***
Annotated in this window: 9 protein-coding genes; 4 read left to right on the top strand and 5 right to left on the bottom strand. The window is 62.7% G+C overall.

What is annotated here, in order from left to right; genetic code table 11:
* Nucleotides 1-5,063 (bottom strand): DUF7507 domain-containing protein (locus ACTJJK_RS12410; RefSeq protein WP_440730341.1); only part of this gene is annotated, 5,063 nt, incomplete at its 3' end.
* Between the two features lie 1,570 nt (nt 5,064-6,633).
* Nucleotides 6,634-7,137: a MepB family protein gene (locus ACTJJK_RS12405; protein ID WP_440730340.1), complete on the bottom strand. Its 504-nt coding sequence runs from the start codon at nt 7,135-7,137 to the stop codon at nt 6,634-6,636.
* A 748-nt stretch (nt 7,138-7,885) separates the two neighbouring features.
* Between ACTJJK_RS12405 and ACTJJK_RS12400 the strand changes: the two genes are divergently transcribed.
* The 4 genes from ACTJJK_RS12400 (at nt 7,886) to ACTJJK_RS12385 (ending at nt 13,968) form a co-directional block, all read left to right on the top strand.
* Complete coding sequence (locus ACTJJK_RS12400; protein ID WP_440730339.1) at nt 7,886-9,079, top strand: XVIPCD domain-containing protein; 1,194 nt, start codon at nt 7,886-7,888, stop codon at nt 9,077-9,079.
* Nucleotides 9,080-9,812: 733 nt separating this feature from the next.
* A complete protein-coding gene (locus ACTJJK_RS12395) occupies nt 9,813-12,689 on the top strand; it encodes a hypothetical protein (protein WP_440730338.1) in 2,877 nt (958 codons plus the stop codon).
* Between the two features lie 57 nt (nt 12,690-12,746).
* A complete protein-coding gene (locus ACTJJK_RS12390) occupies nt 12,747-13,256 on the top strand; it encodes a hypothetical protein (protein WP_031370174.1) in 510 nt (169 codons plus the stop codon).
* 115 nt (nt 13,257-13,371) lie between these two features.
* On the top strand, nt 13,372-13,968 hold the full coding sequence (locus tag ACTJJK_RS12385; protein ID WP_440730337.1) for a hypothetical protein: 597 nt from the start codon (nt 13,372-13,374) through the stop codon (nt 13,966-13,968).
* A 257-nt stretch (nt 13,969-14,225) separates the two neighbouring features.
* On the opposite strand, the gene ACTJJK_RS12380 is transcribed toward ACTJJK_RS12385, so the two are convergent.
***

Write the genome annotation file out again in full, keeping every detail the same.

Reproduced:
Annotated in this window: 9 protein-coding genes; 4 read left to right on the top strand and 5 right to left on the bottom strand. The window is 62.7% G+C overall.

What is annotated here, in order from left to right; genetic code table 11:
* Nucleotides 1-5,063 (bottom strand): DUF7507 domain-containing protein (locus ACTJJK_RS12410; RefSeq protein WP_440730341.1); only part of this gene is annotated, 5,063 nt, incomplete at its 3' end.
* Between the two features lie 1,570 nt (nt 5,064-6,633).
* Nucleotides 6,634-7,137: a MepB family protein gene (locus ACTJJK_RS12405; protein ID WP_440730340.1), complete on the bottom strand. Its 504-nt coding sequence runs from the start codon at nt 7,135-7,137 to the stop codon at nt 6,634-6,636.
* A 748-nt stretch (nt 7,138-7,885) separates the two neighbouring features.
* Between ACTJJK_RS12405 and ACTJJK_RS12400 the strand changes: the two genes are divergently transcribed.
* The 4 genes from ACTJJK_RS12400 (at nt 7,886) to ACTJJK_RS12385 (ending at nt 13,968) form a co-directional block, all read left to right on the top strand.
* Complete coding sequence (locus ACTJJK_RS12400; protein ID WP_440730339.1) at nt 7,886-9,079, top strand: XVIPCD domain-containing protein; 1,194 nt, start codon at nt 7,886-7,888, stop codon at nt 9,077-9,079.
* Nucleotides 9,080-9,812: 733 nt separating this feature from the next.
* A complete protein-coding gene (locus ACTJJK_RS12395) occupies nt 9,813-12,689 on the top strand; it encodes a hypothetical protein (protein WP_440730338.1) in 2,877 nt (958 codons plus the stop codon).
* Between the two features lie 57 nt (nt 12,690-12,746).
* A complete protein-coding gene (locus ACTJJK_RS12390) occupies nt 12,747-13,256 on the top strand; it encodes a hypothetical protein (protein WP_031370174.1) in 510 nt (169 codons plus the stop codon).
* 115 nt (nt 13,257-13,371) lie between these two features.
* On the top strand, nt 13,372-13,968 hold the full coding sequence (locus tag ACTJJK_RS12385; protein ID WP_440730337.1) for a hypothetical protein: 597 nt from the start codon (nt 13,372-13,374) through the stop codon (nt 13,966-13,968).
* A 257-nt stretch (nt 13,969-14,225) separates the two neighbouring features.
* On the opposite strand, the gene ACTJJK_RS12380 is transcribed toward ACTJJK_RS12385, so the two are convergent.